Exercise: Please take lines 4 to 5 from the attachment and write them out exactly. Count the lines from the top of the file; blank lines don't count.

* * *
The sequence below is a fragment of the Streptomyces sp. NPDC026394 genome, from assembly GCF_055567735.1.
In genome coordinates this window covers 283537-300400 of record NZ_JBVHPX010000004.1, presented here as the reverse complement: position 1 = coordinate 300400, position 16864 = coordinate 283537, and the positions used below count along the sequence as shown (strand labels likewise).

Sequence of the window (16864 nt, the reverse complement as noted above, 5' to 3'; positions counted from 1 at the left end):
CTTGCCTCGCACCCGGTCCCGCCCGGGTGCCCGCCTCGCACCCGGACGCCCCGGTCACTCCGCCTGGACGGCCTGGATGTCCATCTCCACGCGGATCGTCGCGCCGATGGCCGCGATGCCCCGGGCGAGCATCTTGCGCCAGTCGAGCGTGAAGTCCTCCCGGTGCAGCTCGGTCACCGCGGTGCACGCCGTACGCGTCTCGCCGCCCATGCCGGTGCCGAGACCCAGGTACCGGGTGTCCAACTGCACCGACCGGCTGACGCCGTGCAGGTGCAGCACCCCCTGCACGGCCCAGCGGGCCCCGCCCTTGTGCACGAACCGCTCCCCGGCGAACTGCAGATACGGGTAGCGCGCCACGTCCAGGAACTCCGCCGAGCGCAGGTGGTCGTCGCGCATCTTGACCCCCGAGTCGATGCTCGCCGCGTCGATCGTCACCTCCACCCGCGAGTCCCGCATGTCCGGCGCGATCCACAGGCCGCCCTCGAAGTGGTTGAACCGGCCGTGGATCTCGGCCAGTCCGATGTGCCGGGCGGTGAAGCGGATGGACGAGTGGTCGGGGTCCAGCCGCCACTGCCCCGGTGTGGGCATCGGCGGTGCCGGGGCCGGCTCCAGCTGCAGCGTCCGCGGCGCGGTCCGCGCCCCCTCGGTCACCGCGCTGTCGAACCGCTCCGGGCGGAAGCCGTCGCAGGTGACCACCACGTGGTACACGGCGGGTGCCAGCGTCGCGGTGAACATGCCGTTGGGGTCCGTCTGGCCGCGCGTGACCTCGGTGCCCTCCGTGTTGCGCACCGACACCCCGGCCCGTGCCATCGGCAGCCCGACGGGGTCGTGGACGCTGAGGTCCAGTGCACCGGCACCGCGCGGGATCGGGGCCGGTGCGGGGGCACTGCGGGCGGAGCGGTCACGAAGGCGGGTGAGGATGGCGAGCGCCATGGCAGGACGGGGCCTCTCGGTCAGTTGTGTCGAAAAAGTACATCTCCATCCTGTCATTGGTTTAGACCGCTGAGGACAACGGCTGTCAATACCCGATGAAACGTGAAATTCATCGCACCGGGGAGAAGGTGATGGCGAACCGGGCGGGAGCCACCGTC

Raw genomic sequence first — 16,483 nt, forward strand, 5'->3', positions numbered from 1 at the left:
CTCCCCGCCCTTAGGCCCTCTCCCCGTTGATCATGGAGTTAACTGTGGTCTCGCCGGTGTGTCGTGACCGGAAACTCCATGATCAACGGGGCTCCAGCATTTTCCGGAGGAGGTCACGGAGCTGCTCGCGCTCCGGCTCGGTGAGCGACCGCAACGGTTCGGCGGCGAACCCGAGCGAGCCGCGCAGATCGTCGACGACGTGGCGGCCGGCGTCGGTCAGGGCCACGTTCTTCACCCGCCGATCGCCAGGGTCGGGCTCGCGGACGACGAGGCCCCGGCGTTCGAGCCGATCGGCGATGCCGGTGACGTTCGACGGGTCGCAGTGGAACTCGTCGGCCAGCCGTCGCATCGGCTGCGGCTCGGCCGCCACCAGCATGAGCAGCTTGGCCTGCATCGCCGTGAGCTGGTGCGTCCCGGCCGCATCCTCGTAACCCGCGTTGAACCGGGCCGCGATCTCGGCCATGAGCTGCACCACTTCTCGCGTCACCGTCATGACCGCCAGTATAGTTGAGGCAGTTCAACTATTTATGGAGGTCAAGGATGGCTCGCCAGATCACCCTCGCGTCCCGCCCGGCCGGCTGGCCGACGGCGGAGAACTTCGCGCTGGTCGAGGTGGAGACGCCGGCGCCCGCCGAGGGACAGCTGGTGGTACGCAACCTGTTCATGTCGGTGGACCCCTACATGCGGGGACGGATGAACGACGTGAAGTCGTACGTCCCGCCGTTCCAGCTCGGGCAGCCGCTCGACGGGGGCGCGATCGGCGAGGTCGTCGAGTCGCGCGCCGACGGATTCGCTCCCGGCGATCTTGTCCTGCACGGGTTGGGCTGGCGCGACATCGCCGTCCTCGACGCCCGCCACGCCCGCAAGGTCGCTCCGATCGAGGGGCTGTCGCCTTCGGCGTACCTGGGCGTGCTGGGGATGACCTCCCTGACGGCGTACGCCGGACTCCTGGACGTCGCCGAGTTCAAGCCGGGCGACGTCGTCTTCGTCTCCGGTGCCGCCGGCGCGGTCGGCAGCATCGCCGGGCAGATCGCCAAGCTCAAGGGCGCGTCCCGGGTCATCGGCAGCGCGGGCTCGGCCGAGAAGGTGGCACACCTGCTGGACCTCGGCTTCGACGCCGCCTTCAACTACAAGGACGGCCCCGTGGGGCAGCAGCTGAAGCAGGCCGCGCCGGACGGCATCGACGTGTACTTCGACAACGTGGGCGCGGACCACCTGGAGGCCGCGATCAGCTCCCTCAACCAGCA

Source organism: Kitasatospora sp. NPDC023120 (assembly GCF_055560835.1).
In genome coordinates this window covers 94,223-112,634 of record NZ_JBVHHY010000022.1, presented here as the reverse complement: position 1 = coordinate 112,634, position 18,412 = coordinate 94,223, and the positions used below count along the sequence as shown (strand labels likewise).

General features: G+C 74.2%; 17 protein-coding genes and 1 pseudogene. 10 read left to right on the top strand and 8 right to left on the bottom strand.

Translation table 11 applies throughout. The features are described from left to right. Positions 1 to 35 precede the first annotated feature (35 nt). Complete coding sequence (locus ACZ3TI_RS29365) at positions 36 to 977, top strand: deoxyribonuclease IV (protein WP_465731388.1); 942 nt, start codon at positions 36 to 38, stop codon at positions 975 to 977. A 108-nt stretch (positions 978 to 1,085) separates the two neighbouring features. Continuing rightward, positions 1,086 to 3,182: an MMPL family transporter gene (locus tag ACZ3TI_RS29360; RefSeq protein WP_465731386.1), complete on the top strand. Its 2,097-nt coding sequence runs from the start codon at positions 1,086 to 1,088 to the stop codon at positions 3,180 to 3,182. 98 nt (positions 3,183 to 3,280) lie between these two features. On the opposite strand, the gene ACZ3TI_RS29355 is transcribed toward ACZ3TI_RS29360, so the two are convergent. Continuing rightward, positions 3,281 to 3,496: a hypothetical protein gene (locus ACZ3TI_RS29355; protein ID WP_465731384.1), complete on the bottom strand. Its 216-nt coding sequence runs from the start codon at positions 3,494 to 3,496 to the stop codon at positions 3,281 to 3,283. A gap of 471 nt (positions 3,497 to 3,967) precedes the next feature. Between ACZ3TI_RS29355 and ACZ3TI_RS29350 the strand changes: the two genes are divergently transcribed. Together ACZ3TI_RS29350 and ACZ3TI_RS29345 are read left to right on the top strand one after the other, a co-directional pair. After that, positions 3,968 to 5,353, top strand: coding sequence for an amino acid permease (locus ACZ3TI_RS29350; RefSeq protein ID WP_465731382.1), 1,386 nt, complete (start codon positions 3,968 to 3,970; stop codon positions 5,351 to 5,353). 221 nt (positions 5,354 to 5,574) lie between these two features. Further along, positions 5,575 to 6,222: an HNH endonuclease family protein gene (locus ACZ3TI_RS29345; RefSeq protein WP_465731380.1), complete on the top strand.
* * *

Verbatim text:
CTTGCCTCGCACCCGGTCCCGCCCGGGTGCCCGCCTCGCACCCGGACGCCCCGGTCACTCCGCCTGGACGGCCTGGATGTCCATCTCCACGCGGATCGTCGCGCCGATGGCCGCGATGCCCCGGGCGAGCATCTTGCGCCAGTCGAGCGTGAAGTCCTCCCGGTGCAGCTCGGTCACCGCGGTGCACGCCGTACGCGTCTCGCCGCCCATGCCGGTGCCGAGACCCAGGTACCGGGTGTCCAACTGCACCGACCGGCTGACGCCGTGCAGGTGCAGCACCCCCTGCACGGCCCAGCGGGCCCCGCCCTTGTGCACGAACCGCTCCCCGGCGAACTGCAGATACGGGTAGCGCGCCACGTCCAGGAACTCCGCCGAGCGCAGGTGGTCGTCGCGCATCTTGACCCCCGAGTCGATGCTCGCCGCGTCGATCGTCACCTCCACCCGCGAGTCCCGCATGTCCGGCGCGATCCACAGGCCGCCCTCGAAGTGGTTGAACCGGCCGTGGATCTCGGCCAGTCCGATGTGCCGGGCGGTGAAGCGGATGGACGAGTGGTCGGGGTCCAGCCGCCACTGCCCCGGTGTGGGCATCGGCGGTGCCGGGGCCGGCTCCAGCTGCAGCGTCCGCGGCGCGGTCCGCGCCCCCTCGGTCACCGCGCTGTCGAACCGCTCCGGGCGGAAGCCGTCGCAGGTGACCACCACGTGGTACACGGCGGGTGCCAGCGTCGCGGTGAACATGCCGTTGGGGTCCGTCTGGCCGCGCGTGACCTCGGTGCCCTCCGTGTTGCGCACCGACACCCCGGCCCGTGCCATCGGCAGCCCGACGGGGTCGTGGACGCTGAGGTCCAGTGCACCGGCACCGCGCGGGATCGGGGCCGGTGCGGGGGCACTGCGGGCGGAGCGGTCACGAAGGCGGGTGAGGATGGCGAGCGCCATGGCAGGACGGGGCCTCTCGGTCAGTTGTGTCGAAAAAGTACATCTCCATCCTGTCATTGGTTTAGACCGCTGAGGACAACGGCTGTCAATACCCGATGAAACGTGAAATTCATCGCACCGGGGAGAAGGTGATGGCGAACCGGGCGGGAGCCACCGTC

Raw genomic sequence first — 16,483 nt, forward strand, 5'->3', positions numbered from 1 at the left: